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Climate-neutral cement production

Abbau von Kreide

How cement is produced climate-neutral

As an essential supplier of construction materials, the cement industry also has a key role to play in climate change mitigation and resource conservation. Cement producers in Germany are rising to this challenge, and working hard to achieve the decarbonisation of their products and processes. In recent years, they have already adopted an extensive set of measures for climate change mitigation. Since 1990, this has resulted in the reduction of carbon emissions by about a quarter. However, the cement industry faces several obstacles as it tries to reduce these further. The process-related emissions for producing clinker are particularly problematic, as these cannot be reduced with current technology. To achieve climate neutrality in a cement plant, a range of different measures for decarbonisation will need to be implemented. The following infographic illustrates the various options.

Options for optimising decarbonisation

Additive substitution to reduce clinker input

Option 1a/b: The admixture of additives such as recycled materials, slag sand or fly ash in the crusher and mill (2) or in the cement mill (8) helps to reduce the amount of clinker used in the end product, thus leading to a reduction in the overall process-related emissions. Treated building waste can be used to replace some of the aggregate – this is then referred to as ‘resource-saving cement’ (R-cement).

Use of alternative fuels

Option 2: Defossilisation of the rotary kiln can be achieved by using alternative, GHG-neutral fuels.

Electrification of plant components

Option 3a/b: Electrification of the rotary kiln (6) and calciner (5) can result in the avoidance of fuels and an optimisation of the carbon emissions produced by the calciner.

Capture technologies for unavoidable carbon emissions

Option 4: Technologies for the capture of the process-related carbon emissions can ideally be utilised with option 3a to achieve as much as a 95 percent decarbonisation of cement production. The captured CO2 can be stored or used elsewhere.

It should be emphasised that all options for optimisation should be prioritised before the capture of unavoidable emissions is taken into consideration. Steps to reduce the proportion of clinker must be taken first, and fuel should be decarbonised by the use of fuels from alternative sources or by electrification. Capture is therefore an option that should be implemented alongside other options and also only ever used to handle the unavoidable emissions that are left over.

The future belongs to climate-neutral cement production

Cement recipes can vary depending on the amount of clinker substitutes utilised in the mix. The main differences between conventional and modified recipes are the reduction of carbon emissions and the setting time for construction, which is typically twice as long. However, this disadvantage can be compensated for by organisational measures in construction planning. As these climate-neutral recipes have only recently come onto the market, building companies do have some doubts about using them. The lack of acceptance is therefore still due to the lack of extensive experience compared to conventional cement.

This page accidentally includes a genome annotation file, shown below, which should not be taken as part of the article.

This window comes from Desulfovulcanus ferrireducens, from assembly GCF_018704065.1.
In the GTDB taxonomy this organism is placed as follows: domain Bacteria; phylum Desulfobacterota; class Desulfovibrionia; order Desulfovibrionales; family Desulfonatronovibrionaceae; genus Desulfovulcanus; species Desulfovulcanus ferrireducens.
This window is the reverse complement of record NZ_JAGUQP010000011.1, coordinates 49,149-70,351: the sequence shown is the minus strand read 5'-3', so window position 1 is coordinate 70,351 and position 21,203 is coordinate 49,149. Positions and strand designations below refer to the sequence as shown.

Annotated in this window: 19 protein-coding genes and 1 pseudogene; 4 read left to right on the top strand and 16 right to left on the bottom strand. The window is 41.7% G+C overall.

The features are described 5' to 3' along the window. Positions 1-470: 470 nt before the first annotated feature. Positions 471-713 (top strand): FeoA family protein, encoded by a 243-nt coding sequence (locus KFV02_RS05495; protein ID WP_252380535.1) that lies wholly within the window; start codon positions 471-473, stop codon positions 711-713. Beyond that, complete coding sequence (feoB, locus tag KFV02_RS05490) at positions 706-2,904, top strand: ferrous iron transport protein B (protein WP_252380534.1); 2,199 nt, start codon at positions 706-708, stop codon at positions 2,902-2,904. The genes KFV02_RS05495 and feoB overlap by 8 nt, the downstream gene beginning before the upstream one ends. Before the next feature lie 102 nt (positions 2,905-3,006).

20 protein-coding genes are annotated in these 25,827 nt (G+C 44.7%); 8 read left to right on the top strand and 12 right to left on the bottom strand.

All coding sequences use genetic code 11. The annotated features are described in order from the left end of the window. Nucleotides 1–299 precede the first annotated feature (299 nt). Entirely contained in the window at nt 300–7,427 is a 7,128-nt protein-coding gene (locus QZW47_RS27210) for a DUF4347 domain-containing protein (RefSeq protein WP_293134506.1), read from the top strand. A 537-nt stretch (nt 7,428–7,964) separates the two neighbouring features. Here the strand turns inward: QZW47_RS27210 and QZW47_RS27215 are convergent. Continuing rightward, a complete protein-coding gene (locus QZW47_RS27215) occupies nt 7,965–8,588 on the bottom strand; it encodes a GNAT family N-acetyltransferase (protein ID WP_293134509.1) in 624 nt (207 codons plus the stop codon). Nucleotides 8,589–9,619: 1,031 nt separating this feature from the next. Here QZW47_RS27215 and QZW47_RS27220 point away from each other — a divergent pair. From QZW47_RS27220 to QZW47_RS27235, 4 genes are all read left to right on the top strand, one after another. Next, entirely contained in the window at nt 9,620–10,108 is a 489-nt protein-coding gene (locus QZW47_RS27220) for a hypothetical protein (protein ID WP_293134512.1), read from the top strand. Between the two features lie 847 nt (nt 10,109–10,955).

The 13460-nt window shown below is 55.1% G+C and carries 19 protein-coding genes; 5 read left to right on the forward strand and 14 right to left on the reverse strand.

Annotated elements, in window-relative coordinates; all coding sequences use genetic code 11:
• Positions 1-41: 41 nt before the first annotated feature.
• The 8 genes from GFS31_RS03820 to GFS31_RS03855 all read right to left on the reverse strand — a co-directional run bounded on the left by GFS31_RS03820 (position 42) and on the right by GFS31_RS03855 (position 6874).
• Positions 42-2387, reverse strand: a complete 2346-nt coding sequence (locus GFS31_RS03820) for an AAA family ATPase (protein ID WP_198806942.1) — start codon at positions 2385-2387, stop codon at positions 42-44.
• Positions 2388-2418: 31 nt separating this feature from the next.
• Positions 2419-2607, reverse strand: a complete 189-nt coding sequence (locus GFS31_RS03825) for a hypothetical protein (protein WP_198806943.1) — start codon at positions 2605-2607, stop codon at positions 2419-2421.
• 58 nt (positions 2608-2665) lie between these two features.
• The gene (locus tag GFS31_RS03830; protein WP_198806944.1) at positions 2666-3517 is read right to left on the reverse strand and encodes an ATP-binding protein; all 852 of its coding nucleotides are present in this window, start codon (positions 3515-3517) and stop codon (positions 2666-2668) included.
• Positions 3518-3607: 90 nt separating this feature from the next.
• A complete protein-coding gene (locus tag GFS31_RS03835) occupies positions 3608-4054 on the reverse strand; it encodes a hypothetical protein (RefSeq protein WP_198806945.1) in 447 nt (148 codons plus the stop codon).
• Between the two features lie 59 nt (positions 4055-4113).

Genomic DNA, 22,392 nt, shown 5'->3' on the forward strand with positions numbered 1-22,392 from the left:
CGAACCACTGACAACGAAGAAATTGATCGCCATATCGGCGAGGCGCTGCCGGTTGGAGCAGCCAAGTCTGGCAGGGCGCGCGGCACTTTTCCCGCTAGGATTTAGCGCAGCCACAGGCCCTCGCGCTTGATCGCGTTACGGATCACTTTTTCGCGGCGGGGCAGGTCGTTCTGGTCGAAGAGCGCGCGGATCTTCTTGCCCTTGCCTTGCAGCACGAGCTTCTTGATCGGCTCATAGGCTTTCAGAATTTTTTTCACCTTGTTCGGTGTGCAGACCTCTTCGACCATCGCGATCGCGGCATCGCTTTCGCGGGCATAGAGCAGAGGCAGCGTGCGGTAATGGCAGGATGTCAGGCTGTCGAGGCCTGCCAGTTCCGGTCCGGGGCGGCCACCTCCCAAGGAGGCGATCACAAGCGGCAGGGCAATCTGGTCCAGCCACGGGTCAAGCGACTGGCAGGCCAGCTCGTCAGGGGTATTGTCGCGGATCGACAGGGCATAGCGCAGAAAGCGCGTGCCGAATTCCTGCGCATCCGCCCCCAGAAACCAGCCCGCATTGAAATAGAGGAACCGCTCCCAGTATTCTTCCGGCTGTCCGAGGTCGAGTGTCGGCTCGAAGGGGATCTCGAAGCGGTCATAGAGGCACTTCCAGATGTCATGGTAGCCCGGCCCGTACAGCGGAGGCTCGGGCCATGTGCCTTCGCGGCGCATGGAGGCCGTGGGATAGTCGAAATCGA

An infrastructure for renewables as a basic requirement

To implement these alternative methods, regulatory and economic frameworks need to be set up – these will offer companies the necessary level of investment security and planning certainty.  In technical terms, the first step is to safeguard the availability of green electricity by expanding renewable energy sources. To promote the use of capture technologies, the expansion of a reliable infrastructure for the transportation, storage and use of CO2 is required.

The available capture technologies have already achieved an impressive technology readiness level. Under certain circumstances, they will be available to a wider range of industries over the next 10 to 15 years. This will require pilot and field testing plants to be set up as soon as possible. Another key area requiring further research is in the development of technical expertise for the electrification of plant components and in the investigation of new materials for reducing clinker proportions.

Readiness to invest in technologies

Innovative technologies capable of converting plant systems have not yet reached market maturity, and most are currently being implemented with grant funding as part of research and development projects. Accordingly, the readiness of individual companies to contribute their own investment capital plays a decisive role here. Other policymaking and regulatory instruments for safeguarding investments – such as climate change mitigation contracts – are also needed.


Bianca Dornisch-Bund
Cement and lime industry, glass industry
0355 47889-141 Write E-Mail

How cement is produced conventionally

To date, the production of one tonne of cement typically results in the release of 600 kilograms of CO2 into the environment. This problem scenario is illustrated by our infographic on conventional cement production.

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